APS Statement Draws Fire
I wish to express my strong reservations concerning the APS statement on DOD basic research (APS News June 2002)
Support of basic research should be based primarily on the desire to discover more about nature and our universe. Emphasizing applications tends to undercut some science at the frontiers of knowledge such as cosmology and elementary particle physics. I remember with embarrassment the attempts of a Texas congressman to describe the wonderful applications to arise from the SSC; they only served to hasten the demise of that frontier accelerator project.
It is important and correct to emphasize that all the wonderful applications of science in our modern world have as a foundation the results of basic research. The examples that we should point to are those that can benefit all of mankind. Unfortunately it is hard to say whether applications that augment U.S. military power are more of a benefit or a danger to mankind.
In conclusion, for moral reasons as well as to achieve the results we desire, we should refrain from defending basic research in physics on the basis of military applications.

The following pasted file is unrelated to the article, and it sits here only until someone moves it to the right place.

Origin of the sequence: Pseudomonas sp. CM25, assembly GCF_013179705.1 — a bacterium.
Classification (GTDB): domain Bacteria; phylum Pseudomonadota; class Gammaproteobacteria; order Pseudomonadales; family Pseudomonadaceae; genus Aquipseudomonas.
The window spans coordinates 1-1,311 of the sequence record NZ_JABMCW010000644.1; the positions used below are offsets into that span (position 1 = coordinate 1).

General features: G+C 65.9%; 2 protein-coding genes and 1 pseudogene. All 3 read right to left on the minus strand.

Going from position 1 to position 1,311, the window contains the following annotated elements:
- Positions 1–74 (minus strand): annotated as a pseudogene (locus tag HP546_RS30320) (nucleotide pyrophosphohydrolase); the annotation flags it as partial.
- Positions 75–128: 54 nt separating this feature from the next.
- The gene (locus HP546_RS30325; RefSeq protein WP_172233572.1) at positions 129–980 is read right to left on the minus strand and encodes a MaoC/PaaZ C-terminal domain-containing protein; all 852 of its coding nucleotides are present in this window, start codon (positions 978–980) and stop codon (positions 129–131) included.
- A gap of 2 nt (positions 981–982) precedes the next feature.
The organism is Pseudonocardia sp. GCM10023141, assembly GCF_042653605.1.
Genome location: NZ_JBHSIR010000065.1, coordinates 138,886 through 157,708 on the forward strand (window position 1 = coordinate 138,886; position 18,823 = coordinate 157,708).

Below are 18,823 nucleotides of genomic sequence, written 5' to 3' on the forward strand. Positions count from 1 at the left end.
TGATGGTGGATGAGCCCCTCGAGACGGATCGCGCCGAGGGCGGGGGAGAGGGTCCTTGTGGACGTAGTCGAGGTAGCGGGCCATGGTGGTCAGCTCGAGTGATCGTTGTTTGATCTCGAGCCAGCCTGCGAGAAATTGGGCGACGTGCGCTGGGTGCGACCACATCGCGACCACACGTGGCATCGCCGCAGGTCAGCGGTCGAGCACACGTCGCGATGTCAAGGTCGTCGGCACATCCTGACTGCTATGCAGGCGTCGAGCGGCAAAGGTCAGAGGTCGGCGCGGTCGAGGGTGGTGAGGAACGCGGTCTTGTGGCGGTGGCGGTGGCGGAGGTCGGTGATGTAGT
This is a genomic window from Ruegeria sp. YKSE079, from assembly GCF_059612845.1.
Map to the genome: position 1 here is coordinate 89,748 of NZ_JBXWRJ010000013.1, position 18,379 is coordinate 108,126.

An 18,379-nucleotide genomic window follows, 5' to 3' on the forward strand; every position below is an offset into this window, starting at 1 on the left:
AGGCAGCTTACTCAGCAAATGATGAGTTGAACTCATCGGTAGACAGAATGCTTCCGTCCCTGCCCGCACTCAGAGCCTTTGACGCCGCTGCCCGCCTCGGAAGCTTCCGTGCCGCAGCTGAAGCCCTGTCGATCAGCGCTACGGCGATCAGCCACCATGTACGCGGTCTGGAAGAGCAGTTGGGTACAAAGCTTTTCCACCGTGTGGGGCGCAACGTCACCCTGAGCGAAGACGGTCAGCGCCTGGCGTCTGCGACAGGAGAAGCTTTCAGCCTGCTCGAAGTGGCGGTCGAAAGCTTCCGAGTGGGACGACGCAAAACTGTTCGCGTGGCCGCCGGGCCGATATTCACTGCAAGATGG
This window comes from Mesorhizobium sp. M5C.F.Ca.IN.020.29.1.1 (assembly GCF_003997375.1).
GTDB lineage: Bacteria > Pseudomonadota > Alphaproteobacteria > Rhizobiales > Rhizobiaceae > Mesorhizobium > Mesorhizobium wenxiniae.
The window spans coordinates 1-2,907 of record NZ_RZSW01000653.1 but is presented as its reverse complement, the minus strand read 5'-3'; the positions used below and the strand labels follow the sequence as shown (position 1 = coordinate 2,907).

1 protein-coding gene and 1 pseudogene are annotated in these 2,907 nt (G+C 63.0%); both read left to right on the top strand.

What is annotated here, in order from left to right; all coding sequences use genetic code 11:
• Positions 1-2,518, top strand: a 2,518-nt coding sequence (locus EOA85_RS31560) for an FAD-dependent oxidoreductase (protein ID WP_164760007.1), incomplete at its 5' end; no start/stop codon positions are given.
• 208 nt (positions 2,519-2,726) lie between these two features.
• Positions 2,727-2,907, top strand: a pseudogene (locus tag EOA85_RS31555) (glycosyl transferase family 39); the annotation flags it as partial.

We are disappointed that the APS Council, at the April meeting, adopted a resolution on military spending. Whether you agree or disagree with the content of the resolution, you may agree that it seems inappropriate for the Council to speak out on this subject on behalf of the entire membership.
Would it not have been more appropriate for those influential leaders of the Society to make known their views on weaponry as individuals? And better for the organization as a whole to keep its focus on advancing and diffusing knowledge of the physical world?
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